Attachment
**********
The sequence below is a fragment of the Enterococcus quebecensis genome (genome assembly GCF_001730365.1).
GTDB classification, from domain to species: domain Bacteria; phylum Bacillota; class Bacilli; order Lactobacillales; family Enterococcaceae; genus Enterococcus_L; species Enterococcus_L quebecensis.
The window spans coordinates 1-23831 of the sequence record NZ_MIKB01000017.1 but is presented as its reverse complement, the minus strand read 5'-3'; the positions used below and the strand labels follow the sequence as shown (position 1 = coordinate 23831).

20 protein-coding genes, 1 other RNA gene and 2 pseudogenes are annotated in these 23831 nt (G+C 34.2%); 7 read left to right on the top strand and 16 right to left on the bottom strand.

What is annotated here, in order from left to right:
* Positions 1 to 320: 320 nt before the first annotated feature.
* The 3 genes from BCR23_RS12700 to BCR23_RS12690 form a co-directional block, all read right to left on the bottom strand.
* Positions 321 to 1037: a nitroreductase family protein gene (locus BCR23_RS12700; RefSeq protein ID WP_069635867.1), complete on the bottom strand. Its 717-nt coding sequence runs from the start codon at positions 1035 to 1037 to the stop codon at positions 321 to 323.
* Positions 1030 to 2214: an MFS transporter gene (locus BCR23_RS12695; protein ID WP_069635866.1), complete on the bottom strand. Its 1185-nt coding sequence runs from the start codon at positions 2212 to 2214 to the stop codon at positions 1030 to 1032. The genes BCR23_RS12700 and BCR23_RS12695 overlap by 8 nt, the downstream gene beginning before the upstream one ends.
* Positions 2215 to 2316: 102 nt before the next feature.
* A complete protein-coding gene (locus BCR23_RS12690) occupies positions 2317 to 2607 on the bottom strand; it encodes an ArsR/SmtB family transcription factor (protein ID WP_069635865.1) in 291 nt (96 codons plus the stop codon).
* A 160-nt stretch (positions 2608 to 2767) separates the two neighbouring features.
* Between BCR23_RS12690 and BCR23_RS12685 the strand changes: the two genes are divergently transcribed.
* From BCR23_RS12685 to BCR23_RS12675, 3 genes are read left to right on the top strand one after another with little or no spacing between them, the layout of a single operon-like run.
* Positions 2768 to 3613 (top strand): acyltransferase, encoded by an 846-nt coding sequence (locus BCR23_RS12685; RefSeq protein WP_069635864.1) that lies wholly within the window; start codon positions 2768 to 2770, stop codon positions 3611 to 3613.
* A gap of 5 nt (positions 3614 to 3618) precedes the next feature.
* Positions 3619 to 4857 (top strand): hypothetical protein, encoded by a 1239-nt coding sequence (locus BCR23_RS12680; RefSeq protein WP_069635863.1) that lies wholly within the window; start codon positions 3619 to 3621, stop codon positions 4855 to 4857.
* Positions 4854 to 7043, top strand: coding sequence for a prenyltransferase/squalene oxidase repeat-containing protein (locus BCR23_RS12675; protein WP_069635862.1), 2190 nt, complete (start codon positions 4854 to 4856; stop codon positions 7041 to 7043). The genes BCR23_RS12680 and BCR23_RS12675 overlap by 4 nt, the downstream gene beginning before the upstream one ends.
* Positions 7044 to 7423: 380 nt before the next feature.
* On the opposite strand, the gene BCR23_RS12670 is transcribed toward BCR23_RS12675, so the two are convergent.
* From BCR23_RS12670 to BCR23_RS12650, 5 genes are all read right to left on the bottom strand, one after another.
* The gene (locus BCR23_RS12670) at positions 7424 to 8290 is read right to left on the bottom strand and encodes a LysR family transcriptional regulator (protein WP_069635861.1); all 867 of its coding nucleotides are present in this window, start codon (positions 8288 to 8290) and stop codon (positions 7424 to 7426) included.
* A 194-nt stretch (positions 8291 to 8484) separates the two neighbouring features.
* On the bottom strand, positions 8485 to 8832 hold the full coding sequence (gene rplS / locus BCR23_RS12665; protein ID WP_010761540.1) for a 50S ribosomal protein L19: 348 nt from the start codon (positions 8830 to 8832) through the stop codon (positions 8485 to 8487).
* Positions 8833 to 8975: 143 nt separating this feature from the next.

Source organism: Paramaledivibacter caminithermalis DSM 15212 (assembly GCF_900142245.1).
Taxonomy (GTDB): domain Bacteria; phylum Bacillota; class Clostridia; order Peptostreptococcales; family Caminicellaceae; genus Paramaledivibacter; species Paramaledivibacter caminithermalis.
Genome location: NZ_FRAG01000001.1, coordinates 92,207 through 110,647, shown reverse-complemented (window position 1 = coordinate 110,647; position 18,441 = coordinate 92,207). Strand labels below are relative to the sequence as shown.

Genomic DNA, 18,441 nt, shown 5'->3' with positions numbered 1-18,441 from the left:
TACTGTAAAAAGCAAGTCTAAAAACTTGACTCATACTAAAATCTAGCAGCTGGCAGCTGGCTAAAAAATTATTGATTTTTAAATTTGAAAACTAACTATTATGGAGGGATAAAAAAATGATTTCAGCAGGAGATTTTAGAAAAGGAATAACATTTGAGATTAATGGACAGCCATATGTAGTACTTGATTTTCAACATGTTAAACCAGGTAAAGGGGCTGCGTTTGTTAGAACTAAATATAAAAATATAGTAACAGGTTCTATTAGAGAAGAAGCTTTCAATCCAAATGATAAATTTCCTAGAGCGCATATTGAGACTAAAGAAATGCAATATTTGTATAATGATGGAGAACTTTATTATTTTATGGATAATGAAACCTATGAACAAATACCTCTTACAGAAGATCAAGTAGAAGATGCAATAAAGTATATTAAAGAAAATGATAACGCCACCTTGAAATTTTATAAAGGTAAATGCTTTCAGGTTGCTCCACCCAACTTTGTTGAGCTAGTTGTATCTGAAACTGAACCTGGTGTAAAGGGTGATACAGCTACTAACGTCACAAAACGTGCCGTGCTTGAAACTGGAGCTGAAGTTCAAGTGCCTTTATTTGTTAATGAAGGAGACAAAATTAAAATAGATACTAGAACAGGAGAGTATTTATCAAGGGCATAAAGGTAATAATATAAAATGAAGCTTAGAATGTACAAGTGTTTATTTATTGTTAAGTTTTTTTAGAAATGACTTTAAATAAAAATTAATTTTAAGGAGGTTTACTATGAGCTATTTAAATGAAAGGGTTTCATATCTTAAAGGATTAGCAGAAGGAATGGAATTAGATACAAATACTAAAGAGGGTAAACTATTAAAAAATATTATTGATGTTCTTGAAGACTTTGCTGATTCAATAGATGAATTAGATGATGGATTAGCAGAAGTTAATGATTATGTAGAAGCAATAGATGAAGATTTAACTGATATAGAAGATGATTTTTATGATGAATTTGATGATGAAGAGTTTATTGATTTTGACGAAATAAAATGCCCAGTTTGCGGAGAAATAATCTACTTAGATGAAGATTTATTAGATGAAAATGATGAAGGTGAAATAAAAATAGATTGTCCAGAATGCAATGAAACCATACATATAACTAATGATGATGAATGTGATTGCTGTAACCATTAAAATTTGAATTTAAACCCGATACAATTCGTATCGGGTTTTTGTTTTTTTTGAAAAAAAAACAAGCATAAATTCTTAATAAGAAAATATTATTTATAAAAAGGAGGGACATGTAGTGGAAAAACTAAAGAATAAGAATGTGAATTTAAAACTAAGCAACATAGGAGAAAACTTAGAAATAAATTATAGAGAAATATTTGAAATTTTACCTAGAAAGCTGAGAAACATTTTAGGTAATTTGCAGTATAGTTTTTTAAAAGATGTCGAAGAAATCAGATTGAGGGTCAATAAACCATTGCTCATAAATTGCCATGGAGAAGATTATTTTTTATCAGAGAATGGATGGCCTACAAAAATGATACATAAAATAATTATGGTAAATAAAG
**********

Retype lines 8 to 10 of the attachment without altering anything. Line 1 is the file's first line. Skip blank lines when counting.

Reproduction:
* Positions 321 to 1037: a nitroreductase family protein gene (locus BCR23_RS12700; RefSeq protein ID WP_069635867.1), complete on the bottom strand. Its 717-nt coding sequence runs from the start codon at positions 1035 to 1037 to the stop codon at positions 321 to 323.
* Positions 1030 to 2214: an MFS transporter gene (locus BCR23_RS12695; protein ID WP_069635866.1), complete on the bottom strand. Its 1185-nt coding sequence runs from the start codon at positions 2212 to 2214 to the stop codon at positions 1030 to 1032. The genes BCR23_RS12700 and BCR23_RS12695 overlap by 8 nt, the downstream gene beginning before the upstream one ends.
* Positions 2215 to 2316: 102 nt before the next feature.